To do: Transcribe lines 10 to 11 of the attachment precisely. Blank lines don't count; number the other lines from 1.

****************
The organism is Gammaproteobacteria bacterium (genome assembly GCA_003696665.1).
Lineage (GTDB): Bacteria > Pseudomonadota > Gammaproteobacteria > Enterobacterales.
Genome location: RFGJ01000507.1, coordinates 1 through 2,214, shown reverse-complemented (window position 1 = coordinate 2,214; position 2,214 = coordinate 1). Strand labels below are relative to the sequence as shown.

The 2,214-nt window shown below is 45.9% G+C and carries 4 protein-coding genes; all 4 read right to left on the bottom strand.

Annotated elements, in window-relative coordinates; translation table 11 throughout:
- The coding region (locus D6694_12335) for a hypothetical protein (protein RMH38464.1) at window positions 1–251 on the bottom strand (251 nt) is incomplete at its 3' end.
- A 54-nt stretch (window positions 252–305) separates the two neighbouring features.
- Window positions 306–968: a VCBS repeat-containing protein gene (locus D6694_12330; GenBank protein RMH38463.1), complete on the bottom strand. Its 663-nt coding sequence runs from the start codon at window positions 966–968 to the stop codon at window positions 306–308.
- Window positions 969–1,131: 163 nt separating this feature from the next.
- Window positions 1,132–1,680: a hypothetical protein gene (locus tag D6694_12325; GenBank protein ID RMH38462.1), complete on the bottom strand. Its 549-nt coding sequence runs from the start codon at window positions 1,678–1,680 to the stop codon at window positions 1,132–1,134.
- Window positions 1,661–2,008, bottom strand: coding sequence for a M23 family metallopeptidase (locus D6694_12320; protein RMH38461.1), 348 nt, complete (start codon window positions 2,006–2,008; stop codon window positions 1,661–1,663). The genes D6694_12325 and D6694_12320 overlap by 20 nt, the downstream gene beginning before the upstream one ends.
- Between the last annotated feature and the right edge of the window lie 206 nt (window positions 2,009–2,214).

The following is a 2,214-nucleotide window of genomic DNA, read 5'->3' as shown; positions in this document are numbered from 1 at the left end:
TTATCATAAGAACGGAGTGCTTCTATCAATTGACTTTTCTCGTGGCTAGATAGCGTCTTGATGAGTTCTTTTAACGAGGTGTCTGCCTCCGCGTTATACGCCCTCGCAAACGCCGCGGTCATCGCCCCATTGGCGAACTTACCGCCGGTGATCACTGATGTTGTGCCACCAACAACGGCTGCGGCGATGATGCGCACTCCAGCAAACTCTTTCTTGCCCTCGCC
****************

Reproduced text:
- Window positions 1,132–1,680: a hypothetical protein gene (locus tag D6694_12325; GenBank protein ID RMH38462.1), complete on the bottom strand. Its 549-nt coding sequence runs from the start codon at window positions 1,678–1,680 to the stop codon at window positions 1,132–1,134.
- Window positions 1,661–2,008, bottom strand: coding sequence for a M23 family metallopeptidase (locus D6694_12320; protein RMH38461.1), 348 nt, complete (start codon window positions 2,006–2,008; stop codon window positions 1,661–1,663). The genes D6694_12325 and D6694_12320 overlap by 20 nt, the downstream gene beginning before the upstream one ends.